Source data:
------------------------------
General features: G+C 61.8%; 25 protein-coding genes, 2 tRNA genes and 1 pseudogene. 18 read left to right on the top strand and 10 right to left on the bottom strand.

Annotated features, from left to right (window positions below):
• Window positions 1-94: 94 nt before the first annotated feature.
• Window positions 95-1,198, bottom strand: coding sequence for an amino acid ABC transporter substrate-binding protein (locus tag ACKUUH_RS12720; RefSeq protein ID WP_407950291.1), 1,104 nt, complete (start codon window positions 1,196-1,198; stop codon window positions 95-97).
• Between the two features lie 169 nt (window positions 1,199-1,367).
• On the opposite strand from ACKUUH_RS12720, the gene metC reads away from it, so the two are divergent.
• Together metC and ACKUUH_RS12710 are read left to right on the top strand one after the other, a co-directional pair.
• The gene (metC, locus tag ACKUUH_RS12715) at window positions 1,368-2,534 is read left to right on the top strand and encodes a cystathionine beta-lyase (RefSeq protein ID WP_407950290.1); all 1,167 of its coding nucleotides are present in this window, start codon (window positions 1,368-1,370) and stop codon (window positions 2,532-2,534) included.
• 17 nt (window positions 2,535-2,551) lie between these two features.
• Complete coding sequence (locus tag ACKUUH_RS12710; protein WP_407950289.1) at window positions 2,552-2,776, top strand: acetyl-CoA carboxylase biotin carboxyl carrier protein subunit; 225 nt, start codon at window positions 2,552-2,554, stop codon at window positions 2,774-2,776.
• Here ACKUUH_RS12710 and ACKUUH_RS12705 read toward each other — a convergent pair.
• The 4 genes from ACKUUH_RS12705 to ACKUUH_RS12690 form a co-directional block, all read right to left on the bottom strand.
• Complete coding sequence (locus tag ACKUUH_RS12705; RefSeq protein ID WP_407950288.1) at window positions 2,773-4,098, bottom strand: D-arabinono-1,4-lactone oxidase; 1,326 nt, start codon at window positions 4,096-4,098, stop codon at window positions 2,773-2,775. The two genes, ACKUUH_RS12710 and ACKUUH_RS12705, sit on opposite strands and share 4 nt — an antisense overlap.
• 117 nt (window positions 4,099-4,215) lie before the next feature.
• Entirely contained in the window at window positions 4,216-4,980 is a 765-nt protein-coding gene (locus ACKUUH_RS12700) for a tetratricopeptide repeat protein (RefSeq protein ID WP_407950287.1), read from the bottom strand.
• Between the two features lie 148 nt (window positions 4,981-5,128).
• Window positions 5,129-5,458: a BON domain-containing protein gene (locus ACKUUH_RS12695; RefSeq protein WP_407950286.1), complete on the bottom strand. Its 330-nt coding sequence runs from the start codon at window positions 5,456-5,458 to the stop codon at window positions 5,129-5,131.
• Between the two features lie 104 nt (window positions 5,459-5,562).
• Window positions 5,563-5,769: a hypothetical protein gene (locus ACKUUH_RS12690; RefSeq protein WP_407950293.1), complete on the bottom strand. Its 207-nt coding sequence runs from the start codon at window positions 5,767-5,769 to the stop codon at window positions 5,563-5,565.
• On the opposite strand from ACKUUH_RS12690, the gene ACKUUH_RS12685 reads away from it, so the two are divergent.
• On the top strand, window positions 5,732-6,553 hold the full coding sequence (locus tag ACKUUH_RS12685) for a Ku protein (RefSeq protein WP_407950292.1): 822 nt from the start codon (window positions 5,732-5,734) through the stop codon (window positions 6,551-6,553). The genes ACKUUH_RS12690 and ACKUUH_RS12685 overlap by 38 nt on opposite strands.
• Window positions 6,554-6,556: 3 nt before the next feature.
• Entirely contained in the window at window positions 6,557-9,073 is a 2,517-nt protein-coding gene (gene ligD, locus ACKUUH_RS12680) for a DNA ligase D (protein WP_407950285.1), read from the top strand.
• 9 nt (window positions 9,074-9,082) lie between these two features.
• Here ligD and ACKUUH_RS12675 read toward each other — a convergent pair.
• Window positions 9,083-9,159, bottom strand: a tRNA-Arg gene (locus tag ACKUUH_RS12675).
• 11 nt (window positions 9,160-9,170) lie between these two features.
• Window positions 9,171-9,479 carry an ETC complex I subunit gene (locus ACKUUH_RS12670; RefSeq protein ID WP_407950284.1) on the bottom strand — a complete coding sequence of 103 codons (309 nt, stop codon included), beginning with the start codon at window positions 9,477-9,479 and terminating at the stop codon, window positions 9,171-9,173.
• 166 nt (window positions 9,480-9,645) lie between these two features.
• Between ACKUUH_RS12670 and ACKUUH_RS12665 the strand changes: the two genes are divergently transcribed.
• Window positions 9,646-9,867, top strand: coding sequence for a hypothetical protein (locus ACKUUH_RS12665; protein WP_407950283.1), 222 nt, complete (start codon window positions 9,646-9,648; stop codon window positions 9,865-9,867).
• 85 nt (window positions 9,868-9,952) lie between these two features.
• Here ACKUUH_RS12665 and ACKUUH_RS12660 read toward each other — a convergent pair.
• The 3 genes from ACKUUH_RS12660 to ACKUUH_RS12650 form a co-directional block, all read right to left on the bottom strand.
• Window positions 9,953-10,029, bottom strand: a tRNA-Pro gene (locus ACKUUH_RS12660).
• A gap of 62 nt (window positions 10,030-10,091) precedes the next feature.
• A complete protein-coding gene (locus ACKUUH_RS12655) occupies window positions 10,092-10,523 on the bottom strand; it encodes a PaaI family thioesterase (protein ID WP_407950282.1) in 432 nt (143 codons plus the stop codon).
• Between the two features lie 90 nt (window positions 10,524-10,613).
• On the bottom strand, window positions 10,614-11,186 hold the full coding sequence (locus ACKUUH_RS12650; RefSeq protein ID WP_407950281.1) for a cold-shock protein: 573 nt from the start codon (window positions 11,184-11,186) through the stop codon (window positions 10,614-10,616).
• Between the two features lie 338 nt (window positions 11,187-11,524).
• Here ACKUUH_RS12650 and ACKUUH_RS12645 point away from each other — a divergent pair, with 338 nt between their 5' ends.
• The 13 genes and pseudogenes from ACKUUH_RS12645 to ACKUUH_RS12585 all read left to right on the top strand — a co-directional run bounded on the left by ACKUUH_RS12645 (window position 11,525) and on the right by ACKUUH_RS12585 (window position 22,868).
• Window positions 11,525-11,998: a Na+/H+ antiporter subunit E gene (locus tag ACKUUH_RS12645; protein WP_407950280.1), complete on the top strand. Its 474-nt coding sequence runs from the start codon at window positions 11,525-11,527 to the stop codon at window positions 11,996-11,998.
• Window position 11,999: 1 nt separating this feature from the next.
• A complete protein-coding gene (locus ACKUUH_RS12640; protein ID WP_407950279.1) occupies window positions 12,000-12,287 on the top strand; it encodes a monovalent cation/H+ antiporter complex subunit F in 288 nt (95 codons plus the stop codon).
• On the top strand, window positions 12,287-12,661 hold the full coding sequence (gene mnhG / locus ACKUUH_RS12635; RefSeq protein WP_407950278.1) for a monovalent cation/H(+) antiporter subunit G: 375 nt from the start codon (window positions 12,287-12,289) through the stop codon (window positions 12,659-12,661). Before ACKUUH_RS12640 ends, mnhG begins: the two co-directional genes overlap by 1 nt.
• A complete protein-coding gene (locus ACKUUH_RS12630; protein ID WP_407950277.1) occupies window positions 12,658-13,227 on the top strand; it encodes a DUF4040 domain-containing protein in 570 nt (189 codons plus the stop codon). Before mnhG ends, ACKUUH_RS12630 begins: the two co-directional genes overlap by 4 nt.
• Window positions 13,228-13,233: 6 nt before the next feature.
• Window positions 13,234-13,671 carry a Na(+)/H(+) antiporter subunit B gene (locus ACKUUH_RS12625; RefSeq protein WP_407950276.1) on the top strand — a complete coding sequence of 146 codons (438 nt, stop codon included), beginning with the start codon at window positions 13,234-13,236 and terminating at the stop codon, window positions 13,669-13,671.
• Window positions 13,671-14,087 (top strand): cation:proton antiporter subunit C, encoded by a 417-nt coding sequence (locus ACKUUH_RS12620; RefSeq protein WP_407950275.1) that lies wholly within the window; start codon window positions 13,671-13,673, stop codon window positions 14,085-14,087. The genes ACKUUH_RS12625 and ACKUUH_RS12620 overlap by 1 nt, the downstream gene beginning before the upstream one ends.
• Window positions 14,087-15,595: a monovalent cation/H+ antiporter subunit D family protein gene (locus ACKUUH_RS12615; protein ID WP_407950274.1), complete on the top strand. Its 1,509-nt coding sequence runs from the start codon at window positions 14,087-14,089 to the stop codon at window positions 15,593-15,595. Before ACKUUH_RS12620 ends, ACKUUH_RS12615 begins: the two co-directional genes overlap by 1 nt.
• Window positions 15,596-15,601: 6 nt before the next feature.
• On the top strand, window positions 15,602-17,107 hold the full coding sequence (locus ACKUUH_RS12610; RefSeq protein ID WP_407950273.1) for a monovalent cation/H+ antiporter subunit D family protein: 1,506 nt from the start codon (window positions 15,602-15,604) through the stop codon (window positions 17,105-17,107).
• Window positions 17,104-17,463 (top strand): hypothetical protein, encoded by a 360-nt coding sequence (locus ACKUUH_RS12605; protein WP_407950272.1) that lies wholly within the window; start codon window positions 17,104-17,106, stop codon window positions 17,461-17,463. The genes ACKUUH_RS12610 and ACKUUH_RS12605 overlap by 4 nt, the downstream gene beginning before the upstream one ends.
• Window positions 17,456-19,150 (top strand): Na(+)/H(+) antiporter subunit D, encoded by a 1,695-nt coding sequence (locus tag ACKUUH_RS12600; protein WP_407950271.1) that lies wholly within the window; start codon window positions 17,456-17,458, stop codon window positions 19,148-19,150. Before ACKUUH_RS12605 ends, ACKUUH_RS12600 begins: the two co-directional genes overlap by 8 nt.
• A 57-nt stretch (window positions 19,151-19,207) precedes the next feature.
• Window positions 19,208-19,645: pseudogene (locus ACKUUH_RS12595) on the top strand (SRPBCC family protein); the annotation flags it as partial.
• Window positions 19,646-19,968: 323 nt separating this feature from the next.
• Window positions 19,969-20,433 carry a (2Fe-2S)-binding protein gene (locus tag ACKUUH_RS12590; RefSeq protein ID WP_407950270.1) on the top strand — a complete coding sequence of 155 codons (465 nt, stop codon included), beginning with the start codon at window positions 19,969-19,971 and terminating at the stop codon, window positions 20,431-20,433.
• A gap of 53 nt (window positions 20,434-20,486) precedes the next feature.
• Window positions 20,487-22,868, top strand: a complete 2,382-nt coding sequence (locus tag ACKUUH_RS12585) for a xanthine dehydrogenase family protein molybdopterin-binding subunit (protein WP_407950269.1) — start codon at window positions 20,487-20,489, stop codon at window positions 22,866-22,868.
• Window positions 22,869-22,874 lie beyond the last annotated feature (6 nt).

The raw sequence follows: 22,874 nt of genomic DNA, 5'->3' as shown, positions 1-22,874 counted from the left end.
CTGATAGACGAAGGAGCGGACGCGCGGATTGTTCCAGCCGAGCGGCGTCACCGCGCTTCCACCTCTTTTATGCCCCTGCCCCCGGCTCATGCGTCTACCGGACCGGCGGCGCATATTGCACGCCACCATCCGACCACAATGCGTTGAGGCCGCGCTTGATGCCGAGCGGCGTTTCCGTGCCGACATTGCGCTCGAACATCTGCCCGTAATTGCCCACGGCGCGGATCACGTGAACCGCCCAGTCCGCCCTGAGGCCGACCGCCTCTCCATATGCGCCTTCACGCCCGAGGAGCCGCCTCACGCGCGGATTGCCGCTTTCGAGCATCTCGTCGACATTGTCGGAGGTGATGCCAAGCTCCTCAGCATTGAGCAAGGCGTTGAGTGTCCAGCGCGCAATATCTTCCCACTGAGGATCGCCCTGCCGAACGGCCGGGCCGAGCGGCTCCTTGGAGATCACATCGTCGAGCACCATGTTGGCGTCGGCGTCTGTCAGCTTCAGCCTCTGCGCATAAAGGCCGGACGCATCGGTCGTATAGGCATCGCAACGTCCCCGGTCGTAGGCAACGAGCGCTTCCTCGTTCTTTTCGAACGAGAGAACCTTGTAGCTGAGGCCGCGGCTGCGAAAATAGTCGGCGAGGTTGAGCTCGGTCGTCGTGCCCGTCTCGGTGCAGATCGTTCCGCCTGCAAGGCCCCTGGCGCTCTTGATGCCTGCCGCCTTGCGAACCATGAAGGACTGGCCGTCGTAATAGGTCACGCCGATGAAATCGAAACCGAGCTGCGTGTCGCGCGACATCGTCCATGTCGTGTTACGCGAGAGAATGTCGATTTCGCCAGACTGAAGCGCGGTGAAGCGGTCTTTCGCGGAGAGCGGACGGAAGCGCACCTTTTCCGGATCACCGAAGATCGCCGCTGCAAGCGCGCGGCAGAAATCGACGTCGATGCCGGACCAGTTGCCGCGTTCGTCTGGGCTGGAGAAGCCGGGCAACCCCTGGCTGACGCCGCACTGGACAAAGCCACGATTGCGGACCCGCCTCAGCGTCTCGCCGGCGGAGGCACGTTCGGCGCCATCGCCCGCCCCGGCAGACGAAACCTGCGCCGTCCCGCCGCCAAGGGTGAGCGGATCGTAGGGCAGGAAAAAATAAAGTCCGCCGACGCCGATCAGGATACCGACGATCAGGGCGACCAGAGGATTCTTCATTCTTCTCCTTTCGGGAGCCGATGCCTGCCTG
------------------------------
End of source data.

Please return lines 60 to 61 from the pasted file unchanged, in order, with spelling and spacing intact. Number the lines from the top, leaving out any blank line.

• A gap of 53 nt (window positions 20,434-20,486) precedes the next feature.
• Window positions 20,487-22,868, top strand: a complete 2,382-nt coding sequence (locus tag ACKUUH_RS12585) for a xanthine dehydrogenase family protein molybdopterin-binding subunit (protein WP_407950269.1) — start codon at window positions 20,487-20,489, stop codon at window positions 22,866-22,868.